5 Books About Music - Recommended by Lauren Gribble
Lauren Gribble is the owner of Listen Here Reviews, a site that features news, album reviews, live show reviews, and much more. The site covers all genres and artists at all levels of music, from the indie band in the garage, to some of music’s most well known bands. Music is Lauren's biggest passion and today we chat about the top 5 books about music that she would recommend.
Tell us more about your site?
Listen Here Reviews is a music website focusing on all genres of music, featuring artists all around the world, from bands in the garage to the industry’s biggest acts. It’s been going since 2012 and started as a school project to end my time in college. I majored in music business and had a difficult time deciding what exactly I wanted to do, even though I knew I wanted to do something in music. My advisor eventually told me I had to do something, so I began e-mailing different companies around Austin, Texas where I live, and I ended up interning with a company who was looking for someone to write album reviews. Keep in mind that I never reviewed anything in my life, especially for the whole world to see. If I remember right, I think my first review was a country band. I enjoyed writing it so much, that I started to seriously think about entering music journalism as a profession.
I began reviewing bands each week around town as well as bands I liked. That eventually led to more opportunities and the site began to grow steadily in 2013 once I started posting music news. Since then, I’ve made contacts throughout the industry and have gotten to work with people who work with big bands. My main readership is based here in the United States, but there is a large readership in the UK. Aside from those two areas, Listen Here Reviews has been read by people in every corner of the globe It’s a fun ride!
What inspired you to start writing about music?
Music has and always will be my first passion. Music’s in my genes and I’ve been playing drums for well over half my life. It’s something I live, eat, and breathe. I’m always up for talking anyone’s ear off about it. Writing about it seemed the most natural thing to do aside from playing it.
What music genres do you prefer listening to?
I’m a big punk rock fan, though almost any genre has something I’ll listen to, though I’m still warming up to the newer country stuff. I have a soft spot for pop punk bands like New Found Glory and Fall Out Boy’s older material. I’m also a huge fan of One Direction. There’s a huge variety of bands that I listen to that I can’t really pick one. I’d say it’s definitely diverse. If you want to follow me on Spotify, my playlist is called Sounds Good Feels Good. I’ve got about 5,000 songs on there and the idea behind this playlist is that the music never stops.
Your first pick is Dark Star: An Oral Biography of Jerry Garcia. What drew you to this book?
Well, I can talk about The Grateful Dead for a while. They were my first introduction to music. When I was about five years old, my dad had this VHS tape of the band’s show at Radio City Music Hall in 1980, which aired on PBS. Being five, I didn’t sit for very long, but when I sat down and watched it, I was completely mesmerized. That was how my love of music started, and I just knew that music was for me. Being from the Bay Area, The Grateful continue to be a huge band to this day. Of course, you can’t talk about them without mentioning Jerry Garcia. He consistently gets ranked as one of the best guitarists of all time and for good reason. His skill is absolutely off the charts, there really is no one else like him. Dark Star is a great introduction to Garcia’s life and music. He was the true rock star while also truly having a real aptitude for music. Dark Star gives you a great perspective on Garcia and his career, while going deep into his life.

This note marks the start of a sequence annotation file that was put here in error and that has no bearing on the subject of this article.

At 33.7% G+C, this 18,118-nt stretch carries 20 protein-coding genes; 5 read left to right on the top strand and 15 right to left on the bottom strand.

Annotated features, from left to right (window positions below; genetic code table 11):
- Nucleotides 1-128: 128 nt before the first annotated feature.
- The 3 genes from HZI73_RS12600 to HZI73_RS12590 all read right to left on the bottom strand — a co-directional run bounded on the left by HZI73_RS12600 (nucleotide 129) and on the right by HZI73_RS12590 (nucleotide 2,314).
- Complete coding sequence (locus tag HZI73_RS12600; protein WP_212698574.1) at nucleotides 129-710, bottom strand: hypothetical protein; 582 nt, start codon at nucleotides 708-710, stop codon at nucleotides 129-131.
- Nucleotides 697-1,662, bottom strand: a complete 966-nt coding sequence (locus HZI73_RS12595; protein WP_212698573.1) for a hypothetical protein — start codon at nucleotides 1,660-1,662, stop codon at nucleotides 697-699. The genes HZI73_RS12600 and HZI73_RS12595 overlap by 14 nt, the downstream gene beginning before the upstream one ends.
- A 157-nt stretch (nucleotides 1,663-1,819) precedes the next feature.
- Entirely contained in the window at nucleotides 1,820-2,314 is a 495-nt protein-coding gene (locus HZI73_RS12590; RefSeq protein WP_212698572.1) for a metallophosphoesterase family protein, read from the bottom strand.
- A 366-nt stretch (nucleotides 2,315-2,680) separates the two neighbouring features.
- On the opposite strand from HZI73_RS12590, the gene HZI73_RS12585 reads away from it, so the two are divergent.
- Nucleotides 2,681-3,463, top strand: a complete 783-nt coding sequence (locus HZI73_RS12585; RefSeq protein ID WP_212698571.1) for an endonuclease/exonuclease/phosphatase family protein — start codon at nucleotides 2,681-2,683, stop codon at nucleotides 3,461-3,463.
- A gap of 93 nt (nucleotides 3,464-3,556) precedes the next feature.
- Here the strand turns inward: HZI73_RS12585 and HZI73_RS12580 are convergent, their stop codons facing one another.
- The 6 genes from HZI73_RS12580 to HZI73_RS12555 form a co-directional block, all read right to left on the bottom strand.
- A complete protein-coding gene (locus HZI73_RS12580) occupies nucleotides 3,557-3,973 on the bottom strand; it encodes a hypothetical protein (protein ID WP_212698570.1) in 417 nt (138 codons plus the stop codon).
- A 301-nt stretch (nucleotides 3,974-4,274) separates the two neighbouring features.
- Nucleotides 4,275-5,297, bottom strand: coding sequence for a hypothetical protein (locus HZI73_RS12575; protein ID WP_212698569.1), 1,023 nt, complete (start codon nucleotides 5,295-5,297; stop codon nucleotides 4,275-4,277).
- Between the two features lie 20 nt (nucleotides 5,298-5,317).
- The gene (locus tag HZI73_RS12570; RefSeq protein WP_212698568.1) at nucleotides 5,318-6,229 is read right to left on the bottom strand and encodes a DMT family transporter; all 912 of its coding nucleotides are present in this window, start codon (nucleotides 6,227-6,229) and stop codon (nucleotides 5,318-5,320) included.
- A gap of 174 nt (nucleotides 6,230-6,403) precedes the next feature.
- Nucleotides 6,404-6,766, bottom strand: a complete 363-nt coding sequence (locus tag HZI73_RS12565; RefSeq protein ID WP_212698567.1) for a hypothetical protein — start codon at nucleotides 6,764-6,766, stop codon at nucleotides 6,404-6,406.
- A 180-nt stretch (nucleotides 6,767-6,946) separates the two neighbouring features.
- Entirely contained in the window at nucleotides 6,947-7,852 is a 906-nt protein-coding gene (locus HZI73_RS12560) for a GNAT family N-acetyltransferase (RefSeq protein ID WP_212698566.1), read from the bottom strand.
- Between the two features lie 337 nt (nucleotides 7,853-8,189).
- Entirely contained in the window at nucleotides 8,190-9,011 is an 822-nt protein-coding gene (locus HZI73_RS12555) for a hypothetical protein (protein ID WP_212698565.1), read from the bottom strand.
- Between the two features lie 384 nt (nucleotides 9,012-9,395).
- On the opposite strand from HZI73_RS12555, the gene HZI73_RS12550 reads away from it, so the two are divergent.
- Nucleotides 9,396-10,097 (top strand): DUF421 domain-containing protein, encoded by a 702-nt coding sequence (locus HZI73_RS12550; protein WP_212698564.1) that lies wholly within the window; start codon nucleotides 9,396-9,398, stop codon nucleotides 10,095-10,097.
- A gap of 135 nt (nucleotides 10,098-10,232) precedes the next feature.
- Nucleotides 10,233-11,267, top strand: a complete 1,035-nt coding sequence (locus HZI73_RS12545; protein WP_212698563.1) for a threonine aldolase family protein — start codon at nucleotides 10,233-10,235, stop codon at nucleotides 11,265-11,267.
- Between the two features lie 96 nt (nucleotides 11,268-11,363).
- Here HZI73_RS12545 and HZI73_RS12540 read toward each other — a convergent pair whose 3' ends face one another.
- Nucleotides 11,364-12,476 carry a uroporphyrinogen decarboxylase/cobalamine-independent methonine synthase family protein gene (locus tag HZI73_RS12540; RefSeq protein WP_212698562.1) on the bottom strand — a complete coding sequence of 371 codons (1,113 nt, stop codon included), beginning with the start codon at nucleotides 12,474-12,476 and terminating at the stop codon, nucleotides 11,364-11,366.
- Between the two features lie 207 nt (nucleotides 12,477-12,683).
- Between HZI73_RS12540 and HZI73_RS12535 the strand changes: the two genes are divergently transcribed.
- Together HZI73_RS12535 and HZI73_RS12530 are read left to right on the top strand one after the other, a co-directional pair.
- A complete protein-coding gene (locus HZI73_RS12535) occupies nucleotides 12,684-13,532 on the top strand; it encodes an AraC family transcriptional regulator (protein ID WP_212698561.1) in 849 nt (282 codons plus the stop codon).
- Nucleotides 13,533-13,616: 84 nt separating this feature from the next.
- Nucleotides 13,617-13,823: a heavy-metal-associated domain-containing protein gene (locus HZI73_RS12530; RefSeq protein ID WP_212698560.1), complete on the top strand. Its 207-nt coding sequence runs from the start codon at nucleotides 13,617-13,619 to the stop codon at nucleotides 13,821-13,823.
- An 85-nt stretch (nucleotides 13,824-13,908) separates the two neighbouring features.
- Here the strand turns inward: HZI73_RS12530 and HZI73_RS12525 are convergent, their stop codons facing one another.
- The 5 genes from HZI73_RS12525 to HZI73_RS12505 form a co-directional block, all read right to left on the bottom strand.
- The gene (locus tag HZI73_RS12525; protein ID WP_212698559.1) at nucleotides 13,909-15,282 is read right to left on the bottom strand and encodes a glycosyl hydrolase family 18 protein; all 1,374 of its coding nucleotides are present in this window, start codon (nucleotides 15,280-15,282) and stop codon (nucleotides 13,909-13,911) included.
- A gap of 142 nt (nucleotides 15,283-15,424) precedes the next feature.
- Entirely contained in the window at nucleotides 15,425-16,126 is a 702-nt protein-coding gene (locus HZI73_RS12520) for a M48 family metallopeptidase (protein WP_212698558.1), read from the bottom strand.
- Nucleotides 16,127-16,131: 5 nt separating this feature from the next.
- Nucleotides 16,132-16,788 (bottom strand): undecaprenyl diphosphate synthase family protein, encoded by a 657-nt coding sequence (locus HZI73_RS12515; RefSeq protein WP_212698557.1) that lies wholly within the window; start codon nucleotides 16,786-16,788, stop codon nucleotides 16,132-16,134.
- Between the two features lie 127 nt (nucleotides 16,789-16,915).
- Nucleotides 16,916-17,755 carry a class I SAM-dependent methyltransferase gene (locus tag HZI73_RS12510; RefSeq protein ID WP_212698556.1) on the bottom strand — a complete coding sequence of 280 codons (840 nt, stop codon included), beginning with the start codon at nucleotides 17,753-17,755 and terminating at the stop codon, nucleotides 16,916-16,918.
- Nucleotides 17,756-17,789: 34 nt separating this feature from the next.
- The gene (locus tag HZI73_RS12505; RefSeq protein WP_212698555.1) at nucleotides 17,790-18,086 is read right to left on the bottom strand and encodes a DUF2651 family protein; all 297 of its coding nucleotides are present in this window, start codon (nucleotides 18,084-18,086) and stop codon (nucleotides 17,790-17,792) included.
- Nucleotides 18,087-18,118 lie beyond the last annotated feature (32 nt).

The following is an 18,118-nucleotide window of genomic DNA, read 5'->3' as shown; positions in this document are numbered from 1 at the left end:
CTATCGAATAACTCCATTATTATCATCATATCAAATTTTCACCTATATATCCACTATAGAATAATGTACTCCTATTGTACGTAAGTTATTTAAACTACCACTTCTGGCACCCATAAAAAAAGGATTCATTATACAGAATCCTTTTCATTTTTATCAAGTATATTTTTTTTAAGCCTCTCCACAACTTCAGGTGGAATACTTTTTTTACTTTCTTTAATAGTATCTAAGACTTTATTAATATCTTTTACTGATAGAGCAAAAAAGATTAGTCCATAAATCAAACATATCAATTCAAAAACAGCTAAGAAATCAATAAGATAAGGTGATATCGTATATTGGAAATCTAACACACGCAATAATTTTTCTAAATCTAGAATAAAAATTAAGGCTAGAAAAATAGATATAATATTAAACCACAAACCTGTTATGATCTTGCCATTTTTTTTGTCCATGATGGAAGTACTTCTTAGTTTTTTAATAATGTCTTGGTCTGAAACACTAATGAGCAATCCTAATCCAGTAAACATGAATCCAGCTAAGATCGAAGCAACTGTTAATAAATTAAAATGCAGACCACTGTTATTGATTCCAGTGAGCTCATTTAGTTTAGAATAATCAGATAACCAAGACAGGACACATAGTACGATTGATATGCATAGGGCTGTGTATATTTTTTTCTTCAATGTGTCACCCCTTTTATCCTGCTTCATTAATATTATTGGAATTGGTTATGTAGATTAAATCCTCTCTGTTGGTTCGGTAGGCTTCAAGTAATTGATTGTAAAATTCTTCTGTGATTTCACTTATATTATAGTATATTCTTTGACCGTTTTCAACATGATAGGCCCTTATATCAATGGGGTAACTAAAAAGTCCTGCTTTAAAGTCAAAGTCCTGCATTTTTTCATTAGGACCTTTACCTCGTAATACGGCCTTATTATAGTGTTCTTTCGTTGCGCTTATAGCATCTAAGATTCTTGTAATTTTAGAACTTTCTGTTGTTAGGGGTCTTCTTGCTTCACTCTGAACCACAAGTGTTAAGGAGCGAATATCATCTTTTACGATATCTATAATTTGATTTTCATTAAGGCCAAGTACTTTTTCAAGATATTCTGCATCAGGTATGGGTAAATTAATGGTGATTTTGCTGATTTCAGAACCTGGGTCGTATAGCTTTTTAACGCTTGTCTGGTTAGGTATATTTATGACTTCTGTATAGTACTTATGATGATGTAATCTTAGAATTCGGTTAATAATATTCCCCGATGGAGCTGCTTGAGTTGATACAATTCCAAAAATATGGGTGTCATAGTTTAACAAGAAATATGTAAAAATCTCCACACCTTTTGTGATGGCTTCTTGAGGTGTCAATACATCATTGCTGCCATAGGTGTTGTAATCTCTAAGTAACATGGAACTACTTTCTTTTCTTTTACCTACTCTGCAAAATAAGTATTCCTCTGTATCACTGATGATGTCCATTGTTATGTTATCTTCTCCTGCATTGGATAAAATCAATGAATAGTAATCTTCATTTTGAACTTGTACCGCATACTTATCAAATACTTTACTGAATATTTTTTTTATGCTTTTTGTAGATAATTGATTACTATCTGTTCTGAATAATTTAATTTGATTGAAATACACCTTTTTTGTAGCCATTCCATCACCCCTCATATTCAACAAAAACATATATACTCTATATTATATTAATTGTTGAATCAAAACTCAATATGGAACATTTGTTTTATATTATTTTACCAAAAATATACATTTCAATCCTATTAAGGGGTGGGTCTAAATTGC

The Grateful Dead is arguably one of the most popular rock bands of all time. What set them apart from other bands, would you say?
Well of course, the band had plenty of talent, more so than a lot of musicians, but it was really their innovative tendencies that set them apart. Unfortunately, I never got to them live, but from all that I heard, you immediately saw something special the second they got on stage and started playing. It takes a lot of work to be that good every night while often doing more than one set. They had an innate ability to trust and listen to each other while performing that not all bands have. They were the best without being snooty, and they knew exactly what their fans wanted. They had a connection with their fans that were unmatched, particularly in a time without the internet. Going to a Grateful Dead show always seemed like family affair, and if you liked what you heard, you more than likely could get a bootleg of the show afterwards, something that never happens today unless the band is into that sort of thing.